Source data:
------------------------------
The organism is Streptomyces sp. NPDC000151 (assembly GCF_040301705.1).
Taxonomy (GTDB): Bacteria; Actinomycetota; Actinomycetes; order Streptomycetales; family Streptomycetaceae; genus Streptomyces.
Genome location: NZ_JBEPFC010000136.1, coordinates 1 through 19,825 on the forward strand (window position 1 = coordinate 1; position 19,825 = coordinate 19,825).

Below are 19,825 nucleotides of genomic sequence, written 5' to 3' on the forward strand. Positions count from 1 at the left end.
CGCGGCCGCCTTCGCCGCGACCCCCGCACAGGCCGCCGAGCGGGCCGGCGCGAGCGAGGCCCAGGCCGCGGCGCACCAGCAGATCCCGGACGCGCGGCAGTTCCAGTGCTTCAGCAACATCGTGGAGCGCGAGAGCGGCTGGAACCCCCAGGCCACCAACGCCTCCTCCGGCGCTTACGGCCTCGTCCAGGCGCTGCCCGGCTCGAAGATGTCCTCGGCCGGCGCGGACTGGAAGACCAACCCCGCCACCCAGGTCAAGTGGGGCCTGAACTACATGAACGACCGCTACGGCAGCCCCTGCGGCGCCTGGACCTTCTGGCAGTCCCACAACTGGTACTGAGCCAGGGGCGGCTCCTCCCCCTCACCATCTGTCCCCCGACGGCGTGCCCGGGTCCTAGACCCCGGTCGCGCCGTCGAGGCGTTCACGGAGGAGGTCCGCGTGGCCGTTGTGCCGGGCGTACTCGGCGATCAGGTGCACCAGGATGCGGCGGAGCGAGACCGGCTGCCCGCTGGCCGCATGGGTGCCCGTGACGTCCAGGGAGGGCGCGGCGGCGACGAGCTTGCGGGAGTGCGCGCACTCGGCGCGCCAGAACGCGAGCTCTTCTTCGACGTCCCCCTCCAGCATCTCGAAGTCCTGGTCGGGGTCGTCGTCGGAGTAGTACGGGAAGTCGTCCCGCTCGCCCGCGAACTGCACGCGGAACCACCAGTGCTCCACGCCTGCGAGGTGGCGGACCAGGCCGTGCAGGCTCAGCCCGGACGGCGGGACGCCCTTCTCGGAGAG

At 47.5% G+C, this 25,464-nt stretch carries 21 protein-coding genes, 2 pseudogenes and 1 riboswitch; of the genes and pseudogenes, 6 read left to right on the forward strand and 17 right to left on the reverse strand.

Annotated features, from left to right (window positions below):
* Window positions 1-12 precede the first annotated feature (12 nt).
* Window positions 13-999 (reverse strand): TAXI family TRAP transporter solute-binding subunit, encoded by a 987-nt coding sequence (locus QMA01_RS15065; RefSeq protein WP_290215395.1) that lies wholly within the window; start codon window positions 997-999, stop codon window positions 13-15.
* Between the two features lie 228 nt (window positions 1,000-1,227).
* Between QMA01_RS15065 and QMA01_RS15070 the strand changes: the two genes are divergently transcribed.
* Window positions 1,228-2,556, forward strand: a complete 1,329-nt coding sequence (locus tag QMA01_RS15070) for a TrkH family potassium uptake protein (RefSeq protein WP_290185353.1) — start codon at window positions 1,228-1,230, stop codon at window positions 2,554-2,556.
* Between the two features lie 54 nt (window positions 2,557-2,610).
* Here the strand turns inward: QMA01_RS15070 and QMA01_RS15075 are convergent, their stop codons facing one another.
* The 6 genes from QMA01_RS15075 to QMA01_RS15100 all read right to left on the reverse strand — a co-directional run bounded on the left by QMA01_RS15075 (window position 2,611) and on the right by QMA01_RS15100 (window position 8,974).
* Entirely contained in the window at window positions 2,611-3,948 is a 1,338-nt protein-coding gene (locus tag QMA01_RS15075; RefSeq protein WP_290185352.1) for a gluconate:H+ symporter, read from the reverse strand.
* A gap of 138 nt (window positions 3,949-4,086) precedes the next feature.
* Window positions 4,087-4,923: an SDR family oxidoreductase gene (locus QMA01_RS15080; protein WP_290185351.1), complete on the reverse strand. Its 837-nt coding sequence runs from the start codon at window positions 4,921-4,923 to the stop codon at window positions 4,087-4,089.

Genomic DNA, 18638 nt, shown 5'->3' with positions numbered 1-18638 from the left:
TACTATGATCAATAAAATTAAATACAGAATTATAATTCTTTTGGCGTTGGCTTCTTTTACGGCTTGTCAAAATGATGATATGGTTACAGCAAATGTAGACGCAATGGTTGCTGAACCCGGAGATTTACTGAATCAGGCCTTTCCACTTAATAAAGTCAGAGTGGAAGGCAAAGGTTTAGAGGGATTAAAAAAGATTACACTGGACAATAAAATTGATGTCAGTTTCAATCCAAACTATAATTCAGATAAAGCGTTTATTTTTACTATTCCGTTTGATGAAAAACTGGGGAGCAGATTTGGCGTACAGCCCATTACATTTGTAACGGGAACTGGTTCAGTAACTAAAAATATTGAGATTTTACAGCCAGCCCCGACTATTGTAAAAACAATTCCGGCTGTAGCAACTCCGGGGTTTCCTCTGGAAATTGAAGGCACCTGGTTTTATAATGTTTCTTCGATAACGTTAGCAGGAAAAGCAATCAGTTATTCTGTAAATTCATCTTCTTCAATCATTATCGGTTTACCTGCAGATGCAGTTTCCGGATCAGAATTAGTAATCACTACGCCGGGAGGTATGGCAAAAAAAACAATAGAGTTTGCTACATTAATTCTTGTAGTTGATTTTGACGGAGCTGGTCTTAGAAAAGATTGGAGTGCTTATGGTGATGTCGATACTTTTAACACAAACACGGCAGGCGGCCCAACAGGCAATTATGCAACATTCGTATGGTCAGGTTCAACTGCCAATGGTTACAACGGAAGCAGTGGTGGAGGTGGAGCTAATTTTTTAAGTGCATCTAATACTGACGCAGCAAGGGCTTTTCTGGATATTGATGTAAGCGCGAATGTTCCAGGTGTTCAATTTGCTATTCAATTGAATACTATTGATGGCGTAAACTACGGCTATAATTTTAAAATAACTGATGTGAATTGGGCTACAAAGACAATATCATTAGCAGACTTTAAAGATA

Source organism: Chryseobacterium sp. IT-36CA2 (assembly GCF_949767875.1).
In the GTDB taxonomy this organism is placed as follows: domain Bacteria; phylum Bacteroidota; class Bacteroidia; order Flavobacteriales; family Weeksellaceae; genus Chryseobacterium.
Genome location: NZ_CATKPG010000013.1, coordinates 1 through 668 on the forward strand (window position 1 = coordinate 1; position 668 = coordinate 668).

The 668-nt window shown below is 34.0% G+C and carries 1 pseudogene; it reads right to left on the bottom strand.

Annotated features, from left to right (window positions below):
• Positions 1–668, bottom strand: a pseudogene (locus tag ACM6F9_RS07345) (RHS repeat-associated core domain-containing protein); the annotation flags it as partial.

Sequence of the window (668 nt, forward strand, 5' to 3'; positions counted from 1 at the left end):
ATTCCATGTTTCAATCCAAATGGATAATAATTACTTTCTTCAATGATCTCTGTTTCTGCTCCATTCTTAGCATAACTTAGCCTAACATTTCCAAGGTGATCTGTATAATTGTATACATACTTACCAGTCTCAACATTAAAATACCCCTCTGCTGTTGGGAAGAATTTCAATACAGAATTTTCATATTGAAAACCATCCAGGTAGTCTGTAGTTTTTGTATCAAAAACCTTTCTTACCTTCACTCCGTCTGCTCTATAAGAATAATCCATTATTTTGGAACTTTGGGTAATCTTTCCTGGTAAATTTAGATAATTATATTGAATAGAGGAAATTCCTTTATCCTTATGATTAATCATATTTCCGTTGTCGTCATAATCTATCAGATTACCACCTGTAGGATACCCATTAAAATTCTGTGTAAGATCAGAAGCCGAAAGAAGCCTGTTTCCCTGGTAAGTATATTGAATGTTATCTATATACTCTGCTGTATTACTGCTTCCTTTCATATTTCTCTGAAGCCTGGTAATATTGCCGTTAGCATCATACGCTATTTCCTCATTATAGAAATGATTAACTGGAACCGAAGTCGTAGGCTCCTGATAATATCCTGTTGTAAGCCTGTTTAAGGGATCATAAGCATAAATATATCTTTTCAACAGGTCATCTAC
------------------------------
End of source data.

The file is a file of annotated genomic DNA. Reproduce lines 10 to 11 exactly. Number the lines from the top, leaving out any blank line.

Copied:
* Between the two features lie 228 nt (window positions 1,000-1,227).
* Between QMA01_RS15065 and QMA01_RS15070 the strand changes: the two genes are divergently transcribed.